Since arriving in New Zealand my days have been packed as I explore the North Island, from hot springs and waterfalls to beaches and mountains!
Here’s a video of my first few weeks in New Zealand:
After a wonderful multi-day layover on Hawaii’s Oahu, I finally arrived in Auckland, New Zealand. The largest city in the country is nearly surrounded by water. I stayed at an Airbnb downtown and found the city to be very walk-able. Upon my arrival the thing that surprised me the most was how American it felt. I walked down the main street and within a few blocks came across McDonalds, Burger King, Wendy’s, Starbucks, Dunkin’ Donuts, KFC, Pizza Hut, Dominos, and a Denny’s of all things. I was excited at the number of Mexican establishments; in Europe and even Hawaii finding a Mexican eatery was near impossible. It seems that visas are easy for Latin Americans to obtain for New Zealand compared to other countries. There were several large parks in the city to wander about. Mount Eden was one such park that comprised of an ancient volcanic crater.
My friend, Jennifer, whom I met when working on Mackinac Island, joined me for this exciting adventure. We both have working holiday visas and will be spending the next year in the country. We were lucky enough to find a job working at a winery on the South Island. Our newly found employment does not start until mid-November and is located on the South Island. We decided to kill the time by exploring the North Island via camper van.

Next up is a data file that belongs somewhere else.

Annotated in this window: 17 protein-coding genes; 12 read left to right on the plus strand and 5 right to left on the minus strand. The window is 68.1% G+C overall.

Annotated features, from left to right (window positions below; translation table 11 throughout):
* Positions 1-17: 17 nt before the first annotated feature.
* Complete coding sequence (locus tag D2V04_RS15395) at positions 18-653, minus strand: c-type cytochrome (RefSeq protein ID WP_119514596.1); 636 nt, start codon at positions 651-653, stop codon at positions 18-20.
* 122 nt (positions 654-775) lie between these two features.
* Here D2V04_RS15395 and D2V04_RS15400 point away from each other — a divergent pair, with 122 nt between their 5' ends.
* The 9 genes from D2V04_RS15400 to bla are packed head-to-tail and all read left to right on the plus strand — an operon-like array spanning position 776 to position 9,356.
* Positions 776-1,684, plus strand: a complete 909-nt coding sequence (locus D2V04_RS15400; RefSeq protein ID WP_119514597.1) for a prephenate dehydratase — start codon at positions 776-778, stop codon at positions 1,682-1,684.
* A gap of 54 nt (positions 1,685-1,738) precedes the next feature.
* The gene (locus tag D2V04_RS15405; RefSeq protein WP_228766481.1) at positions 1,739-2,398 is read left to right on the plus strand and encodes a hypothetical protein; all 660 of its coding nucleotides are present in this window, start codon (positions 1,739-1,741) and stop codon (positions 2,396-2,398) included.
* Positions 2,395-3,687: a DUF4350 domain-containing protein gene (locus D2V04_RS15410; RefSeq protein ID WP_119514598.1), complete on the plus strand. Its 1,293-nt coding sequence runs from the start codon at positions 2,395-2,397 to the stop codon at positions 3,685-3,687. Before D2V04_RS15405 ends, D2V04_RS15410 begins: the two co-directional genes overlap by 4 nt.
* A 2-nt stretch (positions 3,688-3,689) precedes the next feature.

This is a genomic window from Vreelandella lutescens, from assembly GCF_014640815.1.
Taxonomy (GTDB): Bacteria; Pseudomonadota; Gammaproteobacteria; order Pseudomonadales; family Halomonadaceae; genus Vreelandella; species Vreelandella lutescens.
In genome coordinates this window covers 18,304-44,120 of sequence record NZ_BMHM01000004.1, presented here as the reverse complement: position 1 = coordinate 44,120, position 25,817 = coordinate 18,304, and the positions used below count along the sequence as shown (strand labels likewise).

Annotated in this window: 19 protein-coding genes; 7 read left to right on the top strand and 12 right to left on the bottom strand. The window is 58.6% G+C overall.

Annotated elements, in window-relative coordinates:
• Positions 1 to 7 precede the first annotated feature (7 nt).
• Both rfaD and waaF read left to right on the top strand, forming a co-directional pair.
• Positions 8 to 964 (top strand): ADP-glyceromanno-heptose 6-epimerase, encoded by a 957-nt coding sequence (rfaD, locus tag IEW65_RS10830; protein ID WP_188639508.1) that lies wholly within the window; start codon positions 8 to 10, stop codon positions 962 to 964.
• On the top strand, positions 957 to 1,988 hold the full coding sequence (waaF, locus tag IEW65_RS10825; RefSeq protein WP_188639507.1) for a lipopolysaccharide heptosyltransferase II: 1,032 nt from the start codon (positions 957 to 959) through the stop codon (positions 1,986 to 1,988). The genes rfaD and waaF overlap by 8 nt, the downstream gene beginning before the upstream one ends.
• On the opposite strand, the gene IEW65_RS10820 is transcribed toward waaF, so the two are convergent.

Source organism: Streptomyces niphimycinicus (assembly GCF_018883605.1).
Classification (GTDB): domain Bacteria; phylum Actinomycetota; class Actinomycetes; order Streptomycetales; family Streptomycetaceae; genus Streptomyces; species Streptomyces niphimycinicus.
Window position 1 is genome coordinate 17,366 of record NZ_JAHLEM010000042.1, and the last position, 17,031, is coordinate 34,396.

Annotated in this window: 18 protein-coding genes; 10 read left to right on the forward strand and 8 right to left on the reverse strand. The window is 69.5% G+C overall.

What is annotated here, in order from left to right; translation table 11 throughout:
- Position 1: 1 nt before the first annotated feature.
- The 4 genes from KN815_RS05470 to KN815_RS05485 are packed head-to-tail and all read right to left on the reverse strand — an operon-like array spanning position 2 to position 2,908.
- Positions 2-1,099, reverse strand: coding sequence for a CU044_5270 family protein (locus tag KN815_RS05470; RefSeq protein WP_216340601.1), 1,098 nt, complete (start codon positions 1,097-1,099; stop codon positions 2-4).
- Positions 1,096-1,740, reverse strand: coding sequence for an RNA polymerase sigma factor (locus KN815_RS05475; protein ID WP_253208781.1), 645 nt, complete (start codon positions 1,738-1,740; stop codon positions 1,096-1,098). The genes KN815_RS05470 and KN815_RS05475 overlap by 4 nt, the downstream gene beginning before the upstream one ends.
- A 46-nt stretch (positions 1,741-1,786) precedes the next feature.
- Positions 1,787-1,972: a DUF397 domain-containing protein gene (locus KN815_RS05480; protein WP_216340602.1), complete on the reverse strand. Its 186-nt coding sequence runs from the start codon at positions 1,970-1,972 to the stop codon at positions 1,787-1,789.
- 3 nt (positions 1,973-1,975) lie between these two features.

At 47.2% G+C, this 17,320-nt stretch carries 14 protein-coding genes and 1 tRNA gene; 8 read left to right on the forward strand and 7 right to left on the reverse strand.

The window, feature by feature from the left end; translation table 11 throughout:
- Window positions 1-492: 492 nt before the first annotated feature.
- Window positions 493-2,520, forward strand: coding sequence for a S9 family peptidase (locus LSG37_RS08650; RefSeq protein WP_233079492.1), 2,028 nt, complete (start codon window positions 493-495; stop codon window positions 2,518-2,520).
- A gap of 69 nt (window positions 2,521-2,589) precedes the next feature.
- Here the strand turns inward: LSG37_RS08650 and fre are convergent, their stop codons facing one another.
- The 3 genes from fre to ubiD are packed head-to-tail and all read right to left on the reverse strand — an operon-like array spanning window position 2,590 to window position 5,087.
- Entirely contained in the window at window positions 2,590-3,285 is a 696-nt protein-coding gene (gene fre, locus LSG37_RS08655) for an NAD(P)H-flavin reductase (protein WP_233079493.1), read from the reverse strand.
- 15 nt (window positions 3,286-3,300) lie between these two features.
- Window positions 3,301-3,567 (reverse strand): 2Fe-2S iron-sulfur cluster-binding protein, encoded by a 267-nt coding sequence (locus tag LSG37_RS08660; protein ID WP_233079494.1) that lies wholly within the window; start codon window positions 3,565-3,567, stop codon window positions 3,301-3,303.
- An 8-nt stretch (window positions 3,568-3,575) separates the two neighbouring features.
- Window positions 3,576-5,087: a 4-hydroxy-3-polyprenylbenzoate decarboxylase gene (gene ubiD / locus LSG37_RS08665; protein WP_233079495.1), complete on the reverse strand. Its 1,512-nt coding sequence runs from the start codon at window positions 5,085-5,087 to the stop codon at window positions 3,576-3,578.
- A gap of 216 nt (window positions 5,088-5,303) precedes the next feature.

HOT SPRINGS AND HIGH POINTS
We drove south from Auckland in search of hot springs. There are loads of thermal pools in New Zealand and it didn’t take long to reach one. Kerosene Creek featured several small waterfalls but wasn’t quite as hot as we would have liked. Jennifer described it as a warm spring. Nevertheless we went for a dip and left smelling like sulfur.
From the hot springs located in the Rotorua area we continued on to the coastal city of Tauranga. It was here we were finally greeted with sandy beaches, blue skies, and sunshine. The city is on a peninsula and at the end is Mount Maunganui, a 761 foot tall rocky mountain known locally as The Mount. Of course I had to climb it and the views were not disappointing.
To reward ourselves after the hike we found a happy hour to enjoy a late lunch and beer. Next we drove off in search of a place to park our camper van for the night. We ended up finding a naturist campground, a.k.a nudist colony, to set up camp. We were in the middle of nowhere and it was the only campground we could find and was cheap. Luckily the weather was a bit chilly so we the required dress code (or lack thereof) was optional. The best part about the campground was the stream nearby that had a population of eels which were fun to watch.
Following our eel encounter we drove to the Coromandel region which featured beautiful coastlines and national forests. One of these beaches features the much-photographed Cathedral Cove natural arch.
THE PINNACLES HIKE